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Re: dynamic vs. static typing

On 2003-11-18T13:07:35-0800, Steve Dekorte wrote:
> On Nov 18, 2003, at 8:16 AM, Ken Shan wrote:
> >>How does "id" let you set the target of the generic proxy?
> >You can set the target using "const".
> Ok, let's make sure we understand one another. As I understand types, 
> in the context of pure OOP languages, the idea is to prevent "this 
> object does not respond to this message" errors. This is done by static 
> typing - putting labels on all the variables, arguments and return 
> values that indicate the list of methods to which the object referenced 
> or returned can respond to and doing a compile time check to ensure 
> that:
> 1. variables aren't sent messages which are not declared by their types
> 2. variables or arguments are not assigned to types which contain 
> methods which their declared types do not contain
> Does this sound reasonable so far?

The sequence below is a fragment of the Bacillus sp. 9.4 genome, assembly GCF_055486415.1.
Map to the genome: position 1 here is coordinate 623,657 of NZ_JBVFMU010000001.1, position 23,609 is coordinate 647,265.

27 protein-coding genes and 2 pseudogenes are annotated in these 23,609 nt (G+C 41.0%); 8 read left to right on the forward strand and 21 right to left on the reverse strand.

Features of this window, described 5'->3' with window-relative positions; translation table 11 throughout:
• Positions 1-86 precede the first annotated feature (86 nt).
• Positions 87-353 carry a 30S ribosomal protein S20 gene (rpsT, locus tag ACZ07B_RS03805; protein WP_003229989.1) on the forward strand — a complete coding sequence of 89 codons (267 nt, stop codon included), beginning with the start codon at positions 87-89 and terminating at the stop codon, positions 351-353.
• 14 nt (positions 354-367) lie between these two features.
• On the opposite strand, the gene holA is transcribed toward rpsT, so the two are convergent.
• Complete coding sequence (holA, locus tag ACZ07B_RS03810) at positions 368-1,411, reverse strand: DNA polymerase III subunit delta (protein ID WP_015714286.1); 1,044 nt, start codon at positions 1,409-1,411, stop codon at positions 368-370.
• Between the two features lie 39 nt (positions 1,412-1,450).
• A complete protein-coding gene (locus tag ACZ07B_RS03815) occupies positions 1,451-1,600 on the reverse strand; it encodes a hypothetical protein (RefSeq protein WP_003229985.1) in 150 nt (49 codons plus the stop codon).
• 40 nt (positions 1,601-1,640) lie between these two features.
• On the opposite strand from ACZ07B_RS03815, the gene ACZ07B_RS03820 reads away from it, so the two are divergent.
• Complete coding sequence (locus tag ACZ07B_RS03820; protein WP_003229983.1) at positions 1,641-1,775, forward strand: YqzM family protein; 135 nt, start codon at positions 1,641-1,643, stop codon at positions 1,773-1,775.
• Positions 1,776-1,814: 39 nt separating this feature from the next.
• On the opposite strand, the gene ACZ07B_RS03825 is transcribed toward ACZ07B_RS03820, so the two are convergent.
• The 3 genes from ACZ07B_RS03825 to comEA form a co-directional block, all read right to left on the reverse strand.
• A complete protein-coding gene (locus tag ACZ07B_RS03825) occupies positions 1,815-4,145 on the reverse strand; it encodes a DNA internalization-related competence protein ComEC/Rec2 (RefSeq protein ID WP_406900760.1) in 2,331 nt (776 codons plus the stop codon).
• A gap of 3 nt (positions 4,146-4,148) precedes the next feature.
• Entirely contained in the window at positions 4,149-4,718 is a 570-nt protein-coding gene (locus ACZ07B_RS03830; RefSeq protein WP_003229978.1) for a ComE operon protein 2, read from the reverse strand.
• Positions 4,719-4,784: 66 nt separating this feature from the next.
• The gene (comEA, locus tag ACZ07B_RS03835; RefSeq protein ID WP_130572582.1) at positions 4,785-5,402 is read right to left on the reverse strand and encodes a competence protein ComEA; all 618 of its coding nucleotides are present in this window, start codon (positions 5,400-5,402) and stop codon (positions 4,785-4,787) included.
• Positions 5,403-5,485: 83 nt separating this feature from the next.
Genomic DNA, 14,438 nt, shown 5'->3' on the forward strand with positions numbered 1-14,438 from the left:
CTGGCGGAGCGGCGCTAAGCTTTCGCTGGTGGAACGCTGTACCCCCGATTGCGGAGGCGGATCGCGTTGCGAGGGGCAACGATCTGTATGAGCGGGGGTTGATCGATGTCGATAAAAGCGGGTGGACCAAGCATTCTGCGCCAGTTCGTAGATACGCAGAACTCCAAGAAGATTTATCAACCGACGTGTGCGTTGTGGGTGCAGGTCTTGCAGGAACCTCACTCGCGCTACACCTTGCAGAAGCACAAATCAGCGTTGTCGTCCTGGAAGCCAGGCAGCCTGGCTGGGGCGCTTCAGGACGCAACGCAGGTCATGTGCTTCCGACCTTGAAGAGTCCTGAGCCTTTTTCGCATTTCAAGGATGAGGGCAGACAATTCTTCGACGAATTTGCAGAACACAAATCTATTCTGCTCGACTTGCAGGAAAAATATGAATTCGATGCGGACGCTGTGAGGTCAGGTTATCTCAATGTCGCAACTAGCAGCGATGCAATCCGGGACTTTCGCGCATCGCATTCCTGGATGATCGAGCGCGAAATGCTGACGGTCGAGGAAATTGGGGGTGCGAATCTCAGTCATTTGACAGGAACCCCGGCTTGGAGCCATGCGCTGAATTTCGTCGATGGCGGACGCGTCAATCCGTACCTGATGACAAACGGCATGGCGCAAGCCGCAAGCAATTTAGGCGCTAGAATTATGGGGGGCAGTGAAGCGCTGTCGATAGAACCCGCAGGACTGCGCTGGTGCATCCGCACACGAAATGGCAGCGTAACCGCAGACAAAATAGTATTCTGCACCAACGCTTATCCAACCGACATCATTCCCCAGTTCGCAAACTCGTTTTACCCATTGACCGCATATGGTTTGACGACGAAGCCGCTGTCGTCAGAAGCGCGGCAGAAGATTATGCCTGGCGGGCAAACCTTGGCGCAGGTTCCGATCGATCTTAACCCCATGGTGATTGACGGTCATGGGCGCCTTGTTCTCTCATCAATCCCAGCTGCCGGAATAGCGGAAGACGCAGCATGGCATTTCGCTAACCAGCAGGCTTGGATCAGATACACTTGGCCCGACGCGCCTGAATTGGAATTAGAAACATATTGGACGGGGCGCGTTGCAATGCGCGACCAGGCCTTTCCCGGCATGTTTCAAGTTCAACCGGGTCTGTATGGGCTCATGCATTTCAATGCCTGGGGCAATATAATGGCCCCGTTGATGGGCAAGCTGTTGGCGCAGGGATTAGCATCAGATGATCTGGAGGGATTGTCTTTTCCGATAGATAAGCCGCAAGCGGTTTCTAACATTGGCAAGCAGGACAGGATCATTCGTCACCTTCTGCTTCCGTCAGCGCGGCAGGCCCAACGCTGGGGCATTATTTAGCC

It seems that under #2 you meant to say that "variables or arguments
are not assigned to types which contain methods which they [i.e., the
variables or arguments] do not respond to" -- is that right?

Assuming that, what you said seems reasonable to me.  Two caveats,
though.  First, I don't see any reason to distinguish between variables,
arguments, and return values.  I particularly don't see why your two
items above restrict themselves to "variables" and "variables or
arguments", respectively.

Second, you (and I) should keep in mind that I am trying to translate
(as were Pierce and Turner, not to elevate my email messages to the
level of their refereed publications) between your object-oriented
terminology and a vocabulary closer to languages like Haskell and System
F omega.  You noted earlier that you think your code is clear to someone
who has never seen Io; that is true only if you restrict yourself to
someone familiar with what you mean by "object", "message", "respond",
"pure OOP", etc.  Similarly, what I wrote is (I think) clear to someone
who has never seen (the particular concrete syntax I chose for) System F
omega or Haskell, if I restrict myself to someone familiar with (perhaps
even non-statically-typed) functional programming.  If you really want
to "make sure we understand one another", once again I refer you to the
same paper and its references, which undoubtedly do a much better job at
translation than I can.


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